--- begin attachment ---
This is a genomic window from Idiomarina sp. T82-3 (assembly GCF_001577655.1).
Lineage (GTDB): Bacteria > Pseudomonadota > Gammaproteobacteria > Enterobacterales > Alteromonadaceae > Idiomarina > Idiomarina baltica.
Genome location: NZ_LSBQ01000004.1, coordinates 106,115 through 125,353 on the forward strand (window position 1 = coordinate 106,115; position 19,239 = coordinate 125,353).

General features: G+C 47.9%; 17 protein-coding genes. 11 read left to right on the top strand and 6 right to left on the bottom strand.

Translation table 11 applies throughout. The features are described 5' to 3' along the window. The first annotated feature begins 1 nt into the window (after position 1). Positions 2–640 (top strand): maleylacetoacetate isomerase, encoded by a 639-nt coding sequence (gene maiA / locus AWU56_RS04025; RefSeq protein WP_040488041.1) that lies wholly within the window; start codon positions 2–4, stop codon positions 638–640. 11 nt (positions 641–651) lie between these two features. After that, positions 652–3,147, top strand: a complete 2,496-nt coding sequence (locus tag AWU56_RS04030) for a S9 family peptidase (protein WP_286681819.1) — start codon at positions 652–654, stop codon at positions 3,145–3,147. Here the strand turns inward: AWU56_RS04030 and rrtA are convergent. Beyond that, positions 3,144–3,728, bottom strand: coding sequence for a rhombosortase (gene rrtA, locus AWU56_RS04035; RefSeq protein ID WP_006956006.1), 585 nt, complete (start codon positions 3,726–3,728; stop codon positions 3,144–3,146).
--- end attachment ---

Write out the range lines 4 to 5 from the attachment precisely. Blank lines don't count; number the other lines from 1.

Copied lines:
General features: G+C 47.9%; 17 protein-coding genes. 11 read left to right on the top strand and 6 right to left on the bottom strand.

Translation table 11 applies throughout. The features are described 5' to 3' along the window. The first annotated feature begins 1 nt into the window (after position 1). Positions 2–640 (top strand): maleylacetoacetate isomerase, encoded by a 639-nt coding sequence (gene maiA / locus AWU56_RS04025; RefSeq protein WP_040488041.1) that lies wholly within the window; start codon positions 2–4, stop codon positions 638–640. 11 nt (positions 641–651) lie between these two features. After that, positions 652–3,147, top strand: a complete 2,496-nt coding sequence (locus tag AWU56_RS04030) for a S9 family peptidase (protein WP_286681819.1) — start codon at positions 652–654, stop codon at positions 3,145–3,147. Here the strand turns inward: AWU56_RS04030 and rrtA are convergent. Beyond that, positions 3,144–3,728, bottom strand: coding sequence for a rhombosortase (gene rrtA, locus AWU56_RS04035; RefSeq protein ID WP_006956006.1), 585 nt, complete (start codon positions 3,726–3,728; stop codon positions 3,144–3,146).